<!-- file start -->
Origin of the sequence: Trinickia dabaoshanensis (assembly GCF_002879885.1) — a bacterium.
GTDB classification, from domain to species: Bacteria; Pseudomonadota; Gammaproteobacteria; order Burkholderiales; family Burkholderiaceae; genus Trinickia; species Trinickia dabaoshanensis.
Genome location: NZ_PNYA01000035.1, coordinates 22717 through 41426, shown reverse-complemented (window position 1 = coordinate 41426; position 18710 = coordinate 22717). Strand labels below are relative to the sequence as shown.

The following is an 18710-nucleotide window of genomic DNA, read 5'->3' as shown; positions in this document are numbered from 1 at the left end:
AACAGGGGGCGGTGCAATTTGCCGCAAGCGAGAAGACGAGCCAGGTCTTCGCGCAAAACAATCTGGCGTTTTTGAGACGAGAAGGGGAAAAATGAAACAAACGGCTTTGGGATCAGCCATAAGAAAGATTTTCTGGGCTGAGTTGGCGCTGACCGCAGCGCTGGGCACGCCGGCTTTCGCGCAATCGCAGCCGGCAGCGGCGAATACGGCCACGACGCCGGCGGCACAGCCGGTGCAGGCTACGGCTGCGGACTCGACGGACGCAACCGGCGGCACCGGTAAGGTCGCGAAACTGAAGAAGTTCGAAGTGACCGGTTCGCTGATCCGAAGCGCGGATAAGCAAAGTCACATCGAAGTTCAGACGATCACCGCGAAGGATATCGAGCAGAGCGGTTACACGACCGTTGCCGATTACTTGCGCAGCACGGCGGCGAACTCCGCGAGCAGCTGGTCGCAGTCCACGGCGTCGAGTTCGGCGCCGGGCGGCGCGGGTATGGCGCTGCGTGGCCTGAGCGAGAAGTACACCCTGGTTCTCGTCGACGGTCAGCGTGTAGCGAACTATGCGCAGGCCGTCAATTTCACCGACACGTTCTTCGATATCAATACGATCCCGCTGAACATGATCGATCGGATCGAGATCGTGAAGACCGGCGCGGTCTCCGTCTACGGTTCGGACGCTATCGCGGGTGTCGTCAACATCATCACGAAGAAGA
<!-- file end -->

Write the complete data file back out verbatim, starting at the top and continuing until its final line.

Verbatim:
Origin of the sequence: Trinickia dabaoshanensis (assembly GCF_002879885.1) — a bacterium.
GTDB classification, from domain to species: Bacteria; Pseudomonadota; Gammaproteobacteria; order Burkholderiales; family Burkholderiaceae; genus Trinickia; species Trinickia dabaoshanensis.
Genome location: NZ_PNYA01000035.1, coordinates 22717 through 41426, shown reverse-complemented (window position 1 = coordinate 41426; position 18710 = coordinate 22717). Strand labels below are relative to the sequence as shown.

The following is an 18710-nucleotide window of genomic DNA, read 5'->3' as shown; positions in this document are numbered from 1 at the left end:
AACAGGGGGCGGTGCAATTTGCCGCAAGCGAGAAGACGAGCCAGGTCTTCGCGCAAAACAATCTGGCGTTTTTGAGACGAGAAGGGGAAAAATGAAACAAACGGCTTTGGGATCAGCCATAAGAAAGATTTTCTGGGCTGAGTTGGCGCTGACCGCAGCGCTGGGCACGCCGGCTTTCGCGCAATCGCAGCCGGCAGCGGCGAATACGGCCACGACGCCGGCGGCACAGCCGGTGCAGGCTACGGCTGCGGACTCGACGGACGCAACCGGCGGCACCGGTAAGGTCGCGAAACTGAAGAAGTTCGAAGTGACCGGTTCGCTGATCCGAAGCGCGGATAAGCAAAGTCACATCGAAGTTCAGACGATCACCGCGAAGGATATCGAGCAGAGCGGTTACACGACCGTTGCCGATTACTTGCGCAGCACGGCGGCGAACTCCGCGAGCAGCTGGTCGCAGTCCACGGCGTCGAGTTCGGCGCCGGGCGGCGCGGGTATGGCGCTGCGTGGCCTGAGCGAGAAGTACACCCTGGTTCTCGTCGACGGTCAGCGTGTAGCGAACTATGCGCAGGCCGTCAATTTCACCGACACGTTCTTCGATATCAATACGATCCCGCTGAACATGATCGATCGGATCGAGATCGTGAAGACCGGCGCGGTCTCCGTCTACGGTTCGGACGCTATCGCGGGTGTCGTCAACATCATCACGAAGAAGA